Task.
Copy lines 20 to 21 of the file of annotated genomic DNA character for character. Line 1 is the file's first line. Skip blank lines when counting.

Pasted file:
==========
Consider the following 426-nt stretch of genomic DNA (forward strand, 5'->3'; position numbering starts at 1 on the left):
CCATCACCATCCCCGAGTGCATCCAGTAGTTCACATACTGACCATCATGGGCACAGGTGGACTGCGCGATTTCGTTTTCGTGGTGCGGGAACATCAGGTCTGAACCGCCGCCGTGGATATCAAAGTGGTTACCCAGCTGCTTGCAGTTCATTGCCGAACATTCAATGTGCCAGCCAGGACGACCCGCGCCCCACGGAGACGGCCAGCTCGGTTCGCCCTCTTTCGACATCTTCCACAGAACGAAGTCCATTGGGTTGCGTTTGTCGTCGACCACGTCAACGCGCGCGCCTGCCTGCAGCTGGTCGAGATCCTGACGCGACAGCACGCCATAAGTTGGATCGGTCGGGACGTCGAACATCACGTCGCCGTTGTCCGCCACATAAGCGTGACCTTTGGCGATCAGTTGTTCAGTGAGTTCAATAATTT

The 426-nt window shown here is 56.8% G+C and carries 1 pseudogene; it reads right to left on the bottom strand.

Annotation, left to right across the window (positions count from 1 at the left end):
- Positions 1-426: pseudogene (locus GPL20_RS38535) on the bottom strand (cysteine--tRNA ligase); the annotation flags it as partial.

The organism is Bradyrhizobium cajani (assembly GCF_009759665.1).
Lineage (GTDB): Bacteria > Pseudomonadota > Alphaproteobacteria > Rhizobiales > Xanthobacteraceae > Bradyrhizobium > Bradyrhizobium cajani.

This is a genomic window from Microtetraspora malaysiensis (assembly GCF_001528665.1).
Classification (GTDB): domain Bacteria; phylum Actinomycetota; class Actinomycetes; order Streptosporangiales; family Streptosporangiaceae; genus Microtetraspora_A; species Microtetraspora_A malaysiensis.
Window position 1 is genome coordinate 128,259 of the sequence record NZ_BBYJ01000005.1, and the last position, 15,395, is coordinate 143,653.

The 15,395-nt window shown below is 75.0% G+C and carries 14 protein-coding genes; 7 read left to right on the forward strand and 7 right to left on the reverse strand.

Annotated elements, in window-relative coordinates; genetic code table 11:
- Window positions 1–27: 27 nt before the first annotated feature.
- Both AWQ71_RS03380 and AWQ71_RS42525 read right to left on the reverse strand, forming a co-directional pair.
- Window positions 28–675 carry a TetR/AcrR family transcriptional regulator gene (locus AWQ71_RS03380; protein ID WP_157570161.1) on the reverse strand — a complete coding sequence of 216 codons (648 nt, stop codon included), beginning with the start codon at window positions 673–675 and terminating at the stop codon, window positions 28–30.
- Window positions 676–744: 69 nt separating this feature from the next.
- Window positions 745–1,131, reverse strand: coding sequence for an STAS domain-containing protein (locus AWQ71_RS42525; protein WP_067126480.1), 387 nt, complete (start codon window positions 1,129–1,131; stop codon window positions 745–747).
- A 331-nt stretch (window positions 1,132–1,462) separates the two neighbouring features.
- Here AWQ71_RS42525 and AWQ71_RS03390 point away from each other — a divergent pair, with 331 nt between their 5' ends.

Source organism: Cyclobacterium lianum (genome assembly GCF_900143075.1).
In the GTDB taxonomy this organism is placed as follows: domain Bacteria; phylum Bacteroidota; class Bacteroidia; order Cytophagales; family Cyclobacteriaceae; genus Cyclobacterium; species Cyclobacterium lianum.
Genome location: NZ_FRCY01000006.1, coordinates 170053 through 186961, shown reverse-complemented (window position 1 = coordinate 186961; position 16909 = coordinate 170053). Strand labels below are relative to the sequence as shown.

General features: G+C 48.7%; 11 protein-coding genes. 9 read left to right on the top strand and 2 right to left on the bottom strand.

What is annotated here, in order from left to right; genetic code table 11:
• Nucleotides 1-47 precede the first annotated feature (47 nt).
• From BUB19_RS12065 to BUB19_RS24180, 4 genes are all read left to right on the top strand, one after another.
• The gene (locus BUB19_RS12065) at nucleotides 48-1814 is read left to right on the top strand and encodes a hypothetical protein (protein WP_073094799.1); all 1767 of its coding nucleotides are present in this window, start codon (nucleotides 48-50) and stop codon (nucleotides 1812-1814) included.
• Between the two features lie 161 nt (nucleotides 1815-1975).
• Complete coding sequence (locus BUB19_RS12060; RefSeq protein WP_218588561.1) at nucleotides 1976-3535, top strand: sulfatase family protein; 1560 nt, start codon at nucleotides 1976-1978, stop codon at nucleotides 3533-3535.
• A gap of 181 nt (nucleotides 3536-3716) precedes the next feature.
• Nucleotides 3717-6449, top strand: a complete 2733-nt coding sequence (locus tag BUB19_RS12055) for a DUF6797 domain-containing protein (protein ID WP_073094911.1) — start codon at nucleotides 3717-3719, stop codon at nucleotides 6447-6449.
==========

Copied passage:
Source organism: Cyclobacterium lianum (genome assembly GCF_900143075.1).
In the GTDB taxonomy this organism is placed as follows: domain Bacteria; phylum Bacteroidota; class Bacteroidia; order Cytophagales; family Cyclobacteriaceae; genus Cyclobacterium; species Cyclobacterium lianum.